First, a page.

A Rose by any name would still smell as sweet!! When Shakespeare wrote those lines, he probably did not need to worry much about being politically correct or present his ideas in a very emotion-sensitive corporate environment like the Human Resources department.
What brought me thinking about this is that, recently I was working on a BPI project. Of course it is with the HR department and for reasons mentioned below, I decided to shun the old BPR terminology. There was a time when BPR was very in vogue. Though, now-a-days you don’t hear much about it.
The new terminology is BPI. It made me wonder as to the logic behind this. So I decided to dig a little more into it. You see, the term BPR which stands for Business Process Reengineering was made quite famous by the Six Sigma methodology (among other reengineering methods) and some very well-known (should I say notorious) corporate re-structuring ventures. Problem started, when employees and onlookers started perceiving ‘all’ reengineering projects as a euphemistic way of telling employees they were terminated. Pretty soon- “BPR” and “You are fired” (hope I did not offend Donald here by using his line :-)) became synonymous.
Now industry has a new term, which is not as threatening to the employees and allows the Process Controls Team to work well in a smooth gear- it is BPI, stands for Business Process Improvement.
Here are some of the basic steps involved in any BPI-
1. Selection of process teams and leader Process teams, comprising 2-4 employees from various departments that are involved in the particular process, are set up. Each team selects a process team leader, typically the person who is responsible for running the respective process. Many times this could be an external SME (subject matter expert) that is brought in to channel and lead the BPI project or the team could choose an internal group person who in turn reports to the SME, in which they are probably called a Project Lead.
2. Process analysis training The selected process team members are trained in process analysis and documentation techniques.
3. Process analysis interview The members of the process teams conduct several interviews with people working along the processes. During the interview, they gather information about process structure, as well as process performance data. Other people from technology including Engineering and IT (information technology) may also get involved in cases where the process involves touch points with software application systems.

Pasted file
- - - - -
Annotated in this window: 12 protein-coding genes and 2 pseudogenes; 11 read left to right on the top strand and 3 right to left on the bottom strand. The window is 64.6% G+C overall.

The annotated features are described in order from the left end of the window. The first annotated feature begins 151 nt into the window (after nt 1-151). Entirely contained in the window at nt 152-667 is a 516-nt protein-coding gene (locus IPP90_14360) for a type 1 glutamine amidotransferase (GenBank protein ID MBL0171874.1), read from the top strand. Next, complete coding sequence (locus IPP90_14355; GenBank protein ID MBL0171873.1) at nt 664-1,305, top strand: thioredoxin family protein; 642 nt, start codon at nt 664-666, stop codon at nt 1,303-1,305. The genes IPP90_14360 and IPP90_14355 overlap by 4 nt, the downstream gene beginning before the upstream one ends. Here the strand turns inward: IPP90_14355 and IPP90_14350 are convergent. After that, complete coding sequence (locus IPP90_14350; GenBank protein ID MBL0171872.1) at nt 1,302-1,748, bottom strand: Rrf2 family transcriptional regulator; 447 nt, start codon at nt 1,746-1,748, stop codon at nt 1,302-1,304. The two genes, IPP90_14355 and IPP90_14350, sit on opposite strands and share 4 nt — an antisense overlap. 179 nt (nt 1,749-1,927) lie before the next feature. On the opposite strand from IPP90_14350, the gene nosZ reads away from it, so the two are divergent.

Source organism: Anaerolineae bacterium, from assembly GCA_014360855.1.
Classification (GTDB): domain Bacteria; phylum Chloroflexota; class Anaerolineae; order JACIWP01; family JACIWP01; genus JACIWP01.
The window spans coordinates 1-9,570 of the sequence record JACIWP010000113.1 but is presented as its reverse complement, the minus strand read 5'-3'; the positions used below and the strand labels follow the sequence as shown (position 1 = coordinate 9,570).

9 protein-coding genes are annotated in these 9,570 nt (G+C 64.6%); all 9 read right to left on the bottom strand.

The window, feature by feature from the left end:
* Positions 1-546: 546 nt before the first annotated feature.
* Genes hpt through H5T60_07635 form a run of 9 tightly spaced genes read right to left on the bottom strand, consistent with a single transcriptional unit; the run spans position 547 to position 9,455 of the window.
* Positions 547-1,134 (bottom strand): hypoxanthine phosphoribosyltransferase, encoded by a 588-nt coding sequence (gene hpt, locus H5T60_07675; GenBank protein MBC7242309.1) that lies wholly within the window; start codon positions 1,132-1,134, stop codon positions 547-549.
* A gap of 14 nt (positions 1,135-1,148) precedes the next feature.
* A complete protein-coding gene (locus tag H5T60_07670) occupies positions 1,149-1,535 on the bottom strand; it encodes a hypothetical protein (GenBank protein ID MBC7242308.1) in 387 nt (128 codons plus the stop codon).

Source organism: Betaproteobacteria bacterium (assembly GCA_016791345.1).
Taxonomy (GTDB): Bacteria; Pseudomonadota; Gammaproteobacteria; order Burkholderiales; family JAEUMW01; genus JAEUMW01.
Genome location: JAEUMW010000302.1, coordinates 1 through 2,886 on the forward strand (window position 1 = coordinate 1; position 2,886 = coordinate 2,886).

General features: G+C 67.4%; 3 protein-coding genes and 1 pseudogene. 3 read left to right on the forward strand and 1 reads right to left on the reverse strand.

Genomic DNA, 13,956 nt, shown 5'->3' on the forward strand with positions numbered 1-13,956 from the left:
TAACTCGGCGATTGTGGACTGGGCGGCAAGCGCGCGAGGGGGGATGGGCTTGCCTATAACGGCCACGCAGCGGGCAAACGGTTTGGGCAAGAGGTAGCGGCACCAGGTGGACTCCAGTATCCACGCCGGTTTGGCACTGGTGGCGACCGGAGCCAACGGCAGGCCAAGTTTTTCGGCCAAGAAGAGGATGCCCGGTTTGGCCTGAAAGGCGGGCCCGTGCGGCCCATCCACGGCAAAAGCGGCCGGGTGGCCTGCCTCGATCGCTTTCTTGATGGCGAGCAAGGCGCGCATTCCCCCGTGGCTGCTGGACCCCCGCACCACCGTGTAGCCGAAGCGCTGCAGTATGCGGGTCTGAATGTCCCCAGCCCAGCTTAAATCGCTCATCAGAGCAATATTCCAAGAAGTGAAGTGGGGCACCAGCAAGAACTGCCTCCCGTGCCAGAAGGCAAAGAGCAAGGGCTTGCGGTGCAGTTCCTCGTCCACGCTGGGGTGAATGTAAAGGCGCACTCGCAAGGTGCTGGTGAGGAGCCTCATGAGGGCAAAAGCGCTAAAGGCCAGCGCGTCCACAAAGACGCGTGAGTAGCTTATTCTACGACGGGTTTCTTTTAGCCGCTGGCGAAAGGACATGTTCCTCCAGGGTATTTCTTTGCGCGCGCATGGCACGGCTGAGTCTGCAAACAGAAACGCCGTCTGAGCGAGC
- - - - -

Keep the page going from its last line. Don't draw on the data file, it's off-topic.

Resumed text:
4. Process documentation The interview results are used to draw a first process map. Previously existing process descriptions are reviewed and integrated, wherever possible. Possible process improvements, discussed during the interview, are integrated into the process maps.
5. Review cycle The draft documentation is then reviewed by the employees working in the process. Additional review cycles may be necessary in order to achieve a common view, i.e. the real working of the process with all concerned employees. This stage is an iterative process.
6. Problem analysis A thorough analysis of process problems can then be conducted, based on the process map, and information gathered about the process. At this time of the project, process goal information from the strategy audit is available as well, and is used to derive measures for process improvement.
An 11-Step methodology that I have typically used and found very helpful is:
1. Selection of process teams and leader
2. Process analysis criteria
3. Process analysis interview
4. Process documentation
5. Review cycle
6. Problem analysis
7. Design process improvements
8. Document new processes
9. Clean up current system data
10. Setup Governance group with criteria for control measures
11. Deployment, training and sustainment guidance
So in short, the steps are apparently very similar to a BPR, but just by calling it a BPI; you can ensure happier team members- who are less worried and more focused on getting the work done with good cheer.
Hopefully this will get you started on your next BPI initiative...